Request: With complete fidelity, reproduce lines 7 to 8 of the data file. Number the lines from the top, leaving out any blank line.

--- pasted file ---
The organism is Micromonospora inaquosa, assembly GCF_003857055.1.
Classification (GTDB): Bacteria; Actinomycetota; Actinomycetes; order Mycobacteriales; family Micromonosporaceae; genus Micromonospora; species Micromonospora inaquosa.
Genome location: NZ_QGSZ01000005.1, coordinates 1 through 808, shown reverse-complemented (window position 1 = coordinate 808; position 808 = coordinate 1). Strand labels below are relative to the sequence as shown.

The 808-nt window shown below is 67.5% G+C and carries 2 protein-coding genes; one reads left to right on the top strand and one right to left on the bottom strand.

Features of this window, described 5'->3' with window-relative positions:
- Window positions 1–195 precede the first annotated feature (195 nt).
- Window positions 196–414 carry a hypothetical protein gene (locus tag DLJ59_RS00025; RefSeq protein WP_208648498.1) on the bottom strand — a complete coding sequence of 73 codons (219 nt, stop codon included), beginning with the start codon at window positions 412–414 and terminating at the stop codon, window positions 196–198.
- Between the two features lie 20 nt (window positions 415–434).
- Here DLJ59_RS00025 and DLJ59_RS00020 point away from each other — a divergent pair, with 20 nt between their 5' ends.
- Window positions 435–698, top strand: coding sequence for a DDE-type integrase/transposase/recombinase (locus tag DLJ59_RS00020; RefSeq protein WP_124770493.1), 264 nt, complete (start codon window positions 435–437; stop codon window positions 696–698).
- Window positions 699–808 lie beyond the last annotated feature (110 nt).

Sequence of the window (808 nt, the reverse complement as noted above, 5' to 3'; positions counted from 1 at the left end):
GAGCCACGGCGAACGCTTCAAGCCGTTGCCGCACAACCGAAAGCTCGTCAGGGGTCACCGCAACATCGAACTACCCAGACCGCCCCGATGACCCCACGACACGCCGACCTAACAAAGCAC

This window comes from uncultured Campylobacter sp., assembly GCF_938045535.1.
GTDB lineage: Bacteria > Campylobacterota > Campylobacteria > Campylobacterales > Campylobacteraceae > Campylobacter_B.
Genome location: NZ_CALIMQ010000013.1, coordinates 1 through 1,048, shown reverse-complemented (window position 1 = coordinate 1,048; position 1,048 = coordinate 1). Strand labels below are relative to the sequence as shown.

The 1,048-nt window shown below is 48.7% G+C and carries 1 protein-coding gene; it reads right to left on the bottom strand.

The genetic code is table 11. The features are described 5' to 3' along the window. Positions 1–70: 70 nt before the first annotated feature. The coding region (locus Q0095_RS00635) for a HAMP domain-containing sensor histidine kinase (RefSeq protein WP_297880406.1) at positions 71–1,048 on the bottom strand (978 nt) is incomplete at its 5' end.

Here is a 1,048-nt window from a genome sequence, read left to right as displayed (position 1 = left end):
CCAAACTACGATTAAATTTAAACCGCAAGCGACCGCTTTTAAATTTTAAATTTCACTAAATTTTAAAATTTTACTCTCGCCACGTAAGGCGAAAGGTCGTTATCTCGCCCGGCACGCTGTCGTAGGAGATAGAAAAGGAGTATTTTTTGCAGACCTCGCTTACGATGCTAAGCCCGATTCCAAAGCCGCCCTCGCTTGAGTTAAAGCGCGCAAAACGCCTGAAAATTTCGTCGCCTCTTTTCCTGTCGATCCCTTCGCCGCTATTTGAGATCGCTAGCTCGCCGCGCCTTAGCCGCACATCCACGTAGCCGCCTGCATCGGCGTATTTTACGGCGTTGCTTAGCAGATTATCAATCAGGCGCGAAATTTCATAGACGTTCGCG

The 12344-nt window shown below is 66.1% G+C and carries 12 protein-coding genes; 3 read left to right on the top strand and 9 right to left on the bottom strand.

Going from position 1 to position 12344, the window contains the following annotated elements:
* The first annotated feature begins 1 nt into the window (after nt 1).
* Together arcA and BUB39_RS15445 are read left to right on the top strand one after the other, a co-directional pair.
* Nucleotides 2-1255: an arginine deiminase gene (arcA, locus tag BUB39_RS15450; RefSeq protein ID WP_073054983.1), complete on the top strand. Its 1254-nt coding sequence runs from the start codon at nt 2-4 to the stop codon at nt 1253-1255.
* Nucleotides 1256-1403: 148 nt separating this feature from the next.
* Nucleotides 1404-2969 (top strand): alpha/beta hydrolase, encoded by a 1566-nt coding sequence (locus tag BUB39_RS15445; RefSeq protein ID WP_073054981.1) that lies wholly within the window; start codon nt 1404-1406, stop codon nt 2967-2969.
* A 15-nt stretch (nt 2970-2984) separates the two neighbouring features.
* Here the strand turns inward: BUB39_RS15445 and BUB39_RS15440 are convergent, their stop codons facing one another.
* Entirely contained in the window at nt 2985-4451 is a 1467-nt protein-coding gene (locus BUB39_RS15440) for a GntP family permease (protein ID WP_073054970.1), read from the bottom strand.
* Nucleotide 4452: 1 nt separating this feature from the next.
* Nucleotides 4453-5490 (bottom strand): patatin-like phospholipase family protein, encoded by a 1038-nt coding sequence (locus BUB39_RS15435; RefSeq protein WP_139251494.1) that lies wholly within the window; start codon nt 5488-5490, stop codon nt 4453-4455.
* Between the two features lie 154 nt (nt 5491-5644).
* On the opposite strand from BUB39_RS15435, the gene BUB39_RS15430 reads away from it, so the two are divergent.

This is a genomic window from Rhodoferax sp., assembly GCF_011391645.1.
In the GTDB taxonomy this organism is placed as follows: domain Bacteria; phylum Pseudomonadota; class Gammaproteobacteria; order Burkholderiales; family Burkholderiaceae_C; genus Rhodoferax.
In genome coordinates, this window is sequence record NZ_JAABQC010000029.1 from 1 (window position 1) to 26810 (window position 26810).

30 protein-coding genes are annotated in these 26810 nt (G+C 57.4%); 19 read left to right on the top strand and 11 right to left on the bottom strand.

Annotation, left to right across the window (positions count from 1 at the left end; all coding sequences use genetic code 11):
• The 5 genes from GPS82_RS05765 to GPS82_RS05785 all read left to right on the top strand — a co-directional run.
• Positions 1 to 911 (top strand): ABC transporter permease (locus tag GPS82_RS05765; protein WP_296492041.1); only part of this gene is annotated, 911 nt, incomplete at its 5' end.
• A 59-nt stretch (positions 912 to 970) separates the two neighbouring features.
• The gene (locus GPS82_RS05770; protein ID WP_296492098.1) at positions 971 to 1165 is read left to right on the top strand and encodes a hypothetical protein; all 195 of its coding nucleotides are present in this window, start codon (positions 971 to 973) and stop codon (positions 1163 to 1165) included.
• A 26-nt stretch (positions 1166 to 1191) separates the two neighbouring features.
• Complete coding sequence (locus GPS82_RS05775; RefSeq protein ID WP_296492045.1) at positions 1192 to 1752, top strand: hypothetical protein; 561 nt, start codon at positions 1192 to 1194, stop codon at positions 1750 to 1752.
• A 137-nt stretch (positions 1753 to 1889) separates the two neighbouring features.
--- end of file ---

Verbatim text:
- Window positions 196–414 carry a hypothetical protein gene (locus tag DLJ59_RS00025; RefSeq protein WP_208648498.1) on the bottom strand — a complete coding sequence of 73 codons (219 nt, stop codon included), beginning with the start codon at window positions 412–414 and terminating at the stop codon, window positions 196–198.
- Between the two features lie 20 nt (window positions 415–434).